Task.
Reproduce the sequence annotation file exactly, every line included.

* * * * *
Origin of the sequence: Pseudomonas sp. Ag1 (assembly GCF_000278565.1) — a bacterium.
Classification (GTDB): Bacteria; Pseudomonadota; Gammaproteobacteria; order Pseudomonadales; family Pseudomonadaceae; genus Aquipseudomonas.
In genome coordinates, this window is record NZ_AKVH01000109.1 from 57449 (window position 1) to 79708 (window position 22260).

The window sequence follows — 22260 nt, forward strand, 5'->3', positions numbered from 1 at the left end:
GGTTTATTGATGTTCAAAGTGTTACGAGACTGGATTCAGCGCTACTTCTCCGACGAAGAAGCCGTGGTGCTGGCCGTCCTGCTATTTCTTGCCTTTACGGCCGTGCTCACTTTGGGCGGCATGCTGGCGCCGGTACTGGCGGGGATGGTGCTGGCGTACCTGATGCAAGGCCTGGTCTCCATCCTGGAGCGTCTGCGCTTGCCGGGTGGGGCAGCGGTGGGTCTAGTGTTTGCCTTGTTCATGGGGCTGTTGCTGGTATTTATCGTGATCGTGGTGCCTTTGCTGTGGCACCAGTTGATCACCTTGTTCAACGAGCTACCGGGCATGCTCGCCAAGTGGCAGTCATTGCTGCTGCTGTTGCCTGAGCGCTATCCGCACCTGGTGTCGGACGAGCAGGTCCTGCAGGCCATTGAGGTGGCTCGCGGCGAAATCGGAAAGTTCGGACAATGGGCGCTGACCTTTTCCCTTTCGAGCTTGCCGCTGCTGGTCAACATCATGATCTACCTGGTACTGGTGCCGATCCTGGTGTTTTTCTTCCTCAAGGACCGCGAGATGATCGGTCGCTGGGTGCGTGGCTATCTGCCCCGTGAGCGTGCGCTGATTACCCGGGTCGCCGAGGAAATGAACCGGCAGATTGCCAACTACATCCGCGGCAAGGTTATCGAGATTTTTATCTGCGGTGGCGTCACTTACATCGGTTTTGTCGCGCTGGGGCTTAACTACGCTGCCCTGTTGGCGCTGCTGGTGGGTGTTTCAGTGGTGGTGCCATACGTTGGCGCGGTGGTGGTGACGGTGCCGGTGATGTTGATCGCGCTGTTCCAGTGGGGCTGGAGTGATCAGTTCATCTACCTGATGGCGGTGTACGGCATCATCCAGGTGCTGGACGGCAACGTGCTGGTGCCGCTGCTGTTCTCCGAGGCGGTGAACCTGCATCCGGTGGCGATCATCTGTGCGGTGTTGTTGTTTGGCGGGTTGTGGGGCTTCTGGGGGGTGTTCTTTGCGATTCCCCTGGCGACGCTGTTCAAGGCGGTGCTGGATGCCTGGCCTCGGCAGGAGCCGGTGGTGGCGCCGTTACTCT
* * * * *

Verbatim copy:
Origin of the sequence: Pseudomonas sp. Ag1 (assembly GCF_000278565.1) — a bacterium.
Classification (GTDB): Bacteria; Pseudomonadota; Gammaproteobacteria; order Pseudomonadales; family Pseudomonadaceae; genus Aquipseudomonas.
In genome coordinates, this window is record NZ_AKVH01000109.1 from 57449 (window position 1) to 79708 (window position 22260).

The window sequence follows — 22260 nt, forward strand, 5'->3', positions numbered from 1 at the left end:
GGTTTATTGATGTTCAAAGTGTTACGAGACTGGATTCAGCGCTACTTCTCCGACGAAGAAGCCGTGGTGCTGGCCGTCCTGCTATTTCTTGCCTTTACGGCCGTGCTCACTTTGGGCGGCATGCTGGCGCCGGTACTGGCGGGGATGGTGCTGGCGTACCTGATGCAAGGCCTGGTCTCCATCCTGGAGCGTCTGCGCTTGCCGGGTGGGGCAGCGGTGGGTCTAGTGTTTGCCTTGTTCATGGGGCTGTTGCTGGTATTTATCGTGATCGTGGTGCCTTTGCTGTGGCACCAGTTGATCACCTTGTTCAACGAGCTACCGGGCATGCTCGCCAAGTGGCAGTCATTGCTGCTGCTGTTGCCTGAGCGCTATCCGCACCTGGTGTCGGACGAGCAGGTCCTGCAGGCCATTGAGGTGGCTCGCGGCGAAATCGGAAAGTTCGGACAATGGGCGCTGACCTTTTCCCTTTCGAGCTTGCCGCTGCTGGTCAACATCATGATCTACCTGGTACTGGTGCCGATCCTGGTGTTTTTCTTCCTCAAGGACCGCGAGATGATCGGTCGCTGGGTGCGTGGCTATCTGCCCCGTGAGCGTGCGCTGATTACCCGGGTCGCCGAGGAAATGAACCGGCAGATTGCCAACTACATCCGCGGCAAGGTTATCGAGATTTTTATCTGCGGTGGCGTCACTTACATCGGTTTTGTCGCGCTGGGGCTTAACTACGCTGCCCTGTTGGCGCTGCTGGTGGGTGTTTCAGTGGTGGTGCCATACGTTGGCGCGGTGGTGGTGACGGTGCCGGTGATGTTGATCGCGCTGTTCCAGTGGGGCTGGAGTGATCAGTTCATCTACCTGATGGCGGTGTACGGCATCATCCAGGTGCTGGACGGCAACGTGCTGGTGCCGCTGCTGTTCTCCGAGGCGGTGAACCTGCATCCGGTGGCGATCATCTGTGCGGTGTTGTTGTTTGGCGGGTTGTGGGGCTTCTGGGGGGTGTTCTTTGCGATTCCCCTGGCGACGCTGTTCAAGGCGGTGCTGGATGCCTGGCCTCGGCAGGAGCCGGTGGTGGCGCCGTTACTCT